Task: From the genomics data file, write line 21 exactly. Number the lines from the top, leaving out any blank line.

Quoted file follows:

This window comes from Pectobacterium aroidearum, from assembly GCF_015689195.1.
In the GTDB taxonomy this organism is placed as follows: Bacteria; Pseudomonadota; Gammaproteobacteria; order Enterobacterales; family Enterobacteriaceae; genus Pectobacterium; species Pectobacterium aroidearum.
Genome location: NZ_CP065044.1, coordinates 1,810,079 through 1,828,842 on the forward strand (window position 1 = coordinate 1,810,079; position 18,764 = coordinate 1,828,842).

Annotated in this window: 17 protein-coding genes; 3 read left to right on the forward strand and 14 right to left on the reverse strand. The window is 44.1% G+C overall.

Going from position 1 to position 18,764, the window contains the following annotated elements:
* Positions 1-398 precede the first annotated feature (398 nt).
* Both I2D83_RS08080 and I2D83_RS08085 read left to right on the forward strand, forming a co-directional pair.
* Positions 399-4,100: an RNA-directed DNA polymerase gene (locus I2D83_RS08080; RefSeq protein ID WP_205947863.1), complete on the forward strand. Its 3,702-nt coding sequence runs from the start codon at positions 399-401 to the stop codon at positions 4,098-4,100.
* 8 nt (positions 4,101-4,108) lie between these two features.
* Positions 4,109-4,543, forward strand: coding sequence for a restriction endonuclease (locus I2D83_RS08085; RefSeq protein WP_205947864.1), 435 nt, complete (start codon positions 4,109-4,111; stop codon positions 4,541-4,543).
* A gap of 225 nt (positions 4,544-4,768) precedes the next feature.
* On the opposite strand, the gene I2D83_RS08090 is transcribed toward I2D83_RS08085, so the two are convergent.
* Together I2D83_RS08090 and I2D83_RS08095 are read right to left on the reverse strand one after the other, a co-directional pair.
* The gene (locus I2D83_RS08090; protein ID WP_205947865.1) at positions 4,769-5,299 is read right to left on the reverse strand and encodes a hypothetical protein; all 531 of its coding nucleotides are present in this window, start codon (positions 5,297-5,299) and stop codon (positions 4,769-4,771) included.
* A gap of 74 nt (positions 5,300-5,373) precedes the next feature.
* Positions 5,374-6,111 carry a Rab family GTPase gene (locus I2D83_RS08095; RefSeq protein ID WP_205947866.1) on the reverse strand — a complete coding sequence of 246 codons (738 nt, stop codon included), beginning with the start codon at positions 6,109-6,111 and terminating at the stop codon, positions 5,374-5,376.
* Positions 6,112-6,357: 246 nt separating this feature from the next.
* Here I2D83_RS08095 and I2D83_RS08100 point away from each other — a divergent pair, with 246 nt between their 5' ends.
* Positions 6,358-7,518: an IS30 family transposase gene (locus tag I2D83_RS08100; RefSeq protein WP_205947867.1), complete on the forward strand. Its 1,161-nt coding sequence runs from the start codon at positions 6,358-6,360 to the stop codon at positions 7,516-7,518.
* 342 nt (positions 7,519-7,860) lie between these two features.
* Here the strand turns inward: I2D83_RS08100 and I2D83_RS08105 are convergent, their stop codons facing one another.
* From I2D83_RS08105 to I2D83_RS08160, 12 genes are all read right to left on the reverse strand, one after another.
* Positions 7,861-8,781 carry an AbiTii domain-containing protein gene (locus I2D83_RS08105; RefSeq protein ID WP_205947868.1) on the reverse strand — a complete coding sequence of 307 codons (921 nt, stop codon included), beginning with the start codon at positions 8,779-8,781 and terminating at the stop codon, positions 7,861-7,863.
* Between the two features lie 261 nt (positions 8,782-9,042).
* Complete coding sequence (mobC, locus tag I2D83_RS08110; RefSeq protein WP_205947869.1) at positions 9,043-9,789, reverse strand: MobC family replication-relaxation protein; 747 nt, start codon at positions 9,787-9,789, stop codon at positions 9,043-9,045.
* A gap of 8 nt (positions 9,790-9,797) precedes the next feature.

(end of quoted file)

* Here the strand turns inward: I2D83_RS08100 and I2D83_RS08105 are convergent, their stop codons facing one another.